The First Ladybird Book of British Birds – #11 The Song Thrush

I’m turning the pages of this 1950s Ladybird book to see what’s changed in wildlife, childhood, technology and me. Today it’s the Song Thrush:

Ladybird Book of British Birds - The Hall of Einar

It says:

“Like the Blackbird, the Song Thrush is a common bird in towns and gardens.”

What’s changed? The numbers of Song Thrushes have halved from 1970 to 2015. That’s the official statistic from The State of the UK’s Birds 2017.

“It likes to get on to a high post or tall tree to sing in the evening.”

It certainly does. Here’s my first ever photograph with my new telephoto lens from a year ago. A Song Thrush at Decoy Country park:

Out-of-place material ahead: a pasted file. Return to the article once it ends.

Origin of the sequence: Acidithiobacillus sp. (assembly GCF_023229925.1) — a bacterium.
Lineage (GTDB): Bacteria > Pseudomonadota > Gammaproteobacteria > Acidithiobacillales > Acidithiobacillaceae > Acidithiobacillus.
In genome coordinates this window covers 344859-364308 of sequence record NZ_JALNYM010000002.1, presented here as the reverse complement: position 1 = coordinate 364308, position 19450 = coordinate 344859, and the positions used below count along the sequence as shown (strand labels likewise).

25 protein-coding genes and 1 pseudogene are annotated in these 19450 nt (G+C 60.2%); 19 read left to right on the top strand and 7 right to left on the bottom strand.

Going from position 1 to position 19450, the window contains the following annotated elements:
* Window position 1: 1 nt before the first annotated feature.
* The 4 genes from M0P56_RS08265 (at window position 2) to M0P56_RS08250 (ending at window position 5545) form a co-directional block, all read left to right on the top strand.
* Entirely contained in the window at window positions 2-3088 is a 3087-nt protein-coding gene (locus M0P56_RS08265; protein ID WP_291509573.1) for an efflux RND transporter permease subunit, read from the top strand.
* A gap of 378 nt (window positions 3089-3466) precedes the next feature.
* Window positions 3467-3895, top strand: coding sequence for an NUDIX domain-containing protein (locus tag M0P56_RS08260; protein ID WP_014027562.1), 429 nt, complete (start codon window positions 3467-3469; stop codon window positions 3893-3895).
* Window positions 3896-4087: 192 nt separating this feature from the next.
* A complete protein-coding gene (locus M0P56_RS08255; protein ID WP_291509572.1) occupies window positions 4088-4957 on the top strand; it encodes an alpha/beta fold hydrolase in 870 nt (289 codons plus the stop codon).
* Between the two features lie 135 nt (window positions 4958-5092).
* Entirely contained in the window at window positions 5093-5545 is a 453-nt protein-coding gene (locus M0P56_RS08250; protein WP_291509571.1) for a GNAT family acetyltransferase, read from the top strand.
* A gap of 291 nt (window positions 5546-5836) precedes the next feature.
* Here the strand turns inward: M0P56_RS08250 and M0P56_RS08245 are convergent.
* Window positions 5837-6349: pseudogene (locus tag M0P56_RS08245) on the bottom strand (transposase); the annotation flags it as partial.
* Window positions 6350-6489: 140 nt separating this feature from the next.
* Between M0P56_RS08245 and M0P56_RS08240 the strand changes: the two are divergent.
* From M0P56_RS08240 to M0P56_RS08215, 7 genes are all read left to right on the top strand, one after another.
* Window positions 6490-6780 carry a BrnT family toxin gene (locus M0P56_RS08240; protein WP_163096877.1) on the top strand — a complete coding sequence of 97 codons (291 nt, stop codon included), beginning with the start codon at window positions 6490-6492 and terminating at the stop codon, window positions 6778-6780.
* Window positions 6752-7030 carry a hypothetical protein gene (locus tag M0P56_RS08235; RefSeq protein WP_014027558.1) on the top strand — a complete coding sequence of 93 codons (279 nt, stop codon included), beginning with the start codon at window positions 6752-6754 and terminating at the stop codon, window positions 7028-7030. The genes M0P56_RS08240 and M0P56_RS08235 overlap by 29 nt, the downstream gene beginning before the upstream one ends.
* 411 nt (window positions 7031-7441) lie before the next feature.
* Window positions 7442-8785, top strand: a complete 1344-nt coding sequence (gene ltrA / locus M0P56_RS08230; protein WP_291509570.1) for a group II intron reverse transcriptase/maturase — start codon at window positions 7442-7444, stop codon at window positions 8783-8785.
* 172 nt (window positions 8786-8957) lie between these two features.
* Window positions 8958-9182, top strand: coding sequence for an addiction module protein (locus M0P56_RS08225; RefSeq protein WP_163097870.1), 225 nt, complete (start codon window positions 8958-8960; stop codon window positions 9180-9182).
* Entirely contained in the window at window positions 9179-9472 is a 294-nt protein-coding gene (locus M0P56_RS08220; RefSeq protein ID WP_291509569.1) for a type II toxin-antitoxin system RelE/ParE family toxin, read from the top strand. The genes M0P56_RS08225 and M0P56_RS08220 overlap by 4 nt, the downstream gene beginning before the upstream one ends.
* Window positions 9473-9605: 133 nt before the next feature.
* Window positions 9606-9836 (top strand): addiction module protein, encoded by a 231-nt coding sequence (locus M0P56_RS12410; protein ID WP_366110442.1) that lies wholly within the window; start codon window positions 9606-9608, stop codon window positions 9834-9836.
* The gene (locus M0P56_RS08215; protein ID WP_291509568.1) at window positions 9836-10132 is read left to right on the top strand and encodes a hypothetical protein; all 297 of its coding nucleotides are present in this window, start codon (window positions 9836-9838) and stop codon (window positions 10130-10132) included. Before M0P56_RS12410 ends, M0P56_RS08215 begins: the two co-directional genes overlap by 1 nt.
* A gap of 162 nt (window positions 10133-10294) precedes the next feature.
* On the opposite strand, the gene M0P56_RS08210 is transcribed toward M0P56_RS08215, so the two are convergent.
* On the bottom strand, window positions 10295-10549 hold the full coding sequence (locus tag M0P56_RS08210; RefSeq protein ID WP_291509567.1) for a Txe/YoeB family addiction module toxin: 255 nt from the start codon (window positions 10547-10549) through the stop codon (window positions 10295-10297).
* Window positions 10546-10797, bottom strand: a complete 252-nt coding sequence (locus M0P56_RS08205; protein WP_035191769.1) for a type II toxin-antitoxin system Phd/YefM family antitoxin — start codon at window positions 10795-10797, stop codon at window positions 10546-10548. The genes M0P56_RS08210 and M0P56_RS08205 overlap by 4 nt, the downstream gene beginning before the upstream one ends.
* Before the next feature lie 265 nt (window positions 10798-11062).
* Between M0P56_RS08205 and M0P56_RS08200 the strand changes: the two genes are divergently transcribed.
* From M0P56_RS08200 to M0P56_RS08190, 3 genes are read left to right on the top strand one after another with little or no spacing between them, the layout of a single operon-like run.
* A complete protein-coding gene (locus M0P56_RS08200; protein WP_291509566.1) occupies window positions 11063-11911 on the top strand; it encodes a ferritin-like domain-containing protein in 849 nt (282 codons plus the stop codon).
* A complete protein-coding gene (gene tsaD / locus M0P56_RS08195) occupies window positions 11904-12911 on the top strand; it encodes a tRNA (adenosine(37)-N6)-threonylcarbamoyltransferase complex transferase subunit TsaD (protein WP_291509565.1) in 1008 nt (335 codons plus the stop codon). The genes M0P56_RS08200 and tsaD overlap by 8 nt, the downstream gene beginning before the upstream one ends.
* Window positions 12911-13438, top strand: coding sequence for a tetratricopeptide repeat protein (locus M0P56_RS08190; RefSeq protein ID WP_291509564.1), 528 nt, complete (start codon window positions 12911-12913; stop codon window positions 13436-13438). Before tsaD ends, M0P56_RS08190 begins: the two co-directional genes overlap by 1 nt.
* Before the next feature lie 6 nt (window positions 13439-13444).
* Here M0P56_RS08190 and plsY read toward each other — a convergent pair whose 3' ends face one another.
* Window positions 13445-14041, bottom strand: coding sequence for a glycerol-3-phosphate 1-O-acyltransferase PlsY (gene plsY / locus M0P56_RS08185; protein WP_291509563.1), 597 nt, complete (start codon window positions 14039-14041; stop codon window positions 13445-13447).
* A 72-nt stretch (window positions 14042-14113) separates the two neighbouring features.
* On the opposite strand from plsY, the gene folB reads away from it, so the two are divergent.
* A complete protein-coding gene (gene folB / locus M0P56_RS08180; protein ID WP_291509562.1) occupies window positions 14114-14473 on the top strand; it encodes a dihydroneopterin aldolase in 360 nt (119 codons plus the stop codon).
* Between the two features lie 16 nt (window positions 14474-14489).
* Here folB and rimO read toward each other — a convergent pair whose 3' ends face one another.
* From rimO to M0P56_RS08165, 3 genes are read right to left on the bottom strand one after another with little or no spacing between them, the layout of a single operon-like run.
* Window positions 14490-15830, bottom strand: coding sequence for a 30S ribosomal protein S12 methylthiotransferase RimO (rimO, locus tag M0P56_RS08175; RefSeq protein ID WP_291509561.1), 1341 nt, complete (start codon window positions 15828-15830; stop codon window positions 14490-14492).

Song Thrush - The Hall of Einar - photograph (c) 2016 David Bailey (not the)

Later last year I managed to catch one through the leaf canopy on a trip to Orley Common:

Song Thrush - The Hall of Einar - photograph (c) David Bailey (not the)

Isn’t that beak fabulous?

Forty years ago I was barely a teenager when I saw my first Song Thrush and noted it down in my nature notebooks:

Song Thrush - 1970s Nature Notebooks - The Hall of Einar

I had obviously read my older brother’s identification books to see the key features: “Small thrush seen. Voice, warbling note. Warm brown upper-parts.” I can’t think of a better way of distinguishing a Song Thrush even now.

This winter I’ve seen a few Song Thrushes at Haldon Forest Park in Devon:

Song Thrush - The Hall of Einar - photograph (c) David Bailey (not the)

Song Thrush - The Hall of Einar - photograph (c) David Bailey (not the)

It’s a desperate shame that there are only half the number left to sing their ‘Warbling note’.

What will be left of our natural world in another 50 years unless we take action now?

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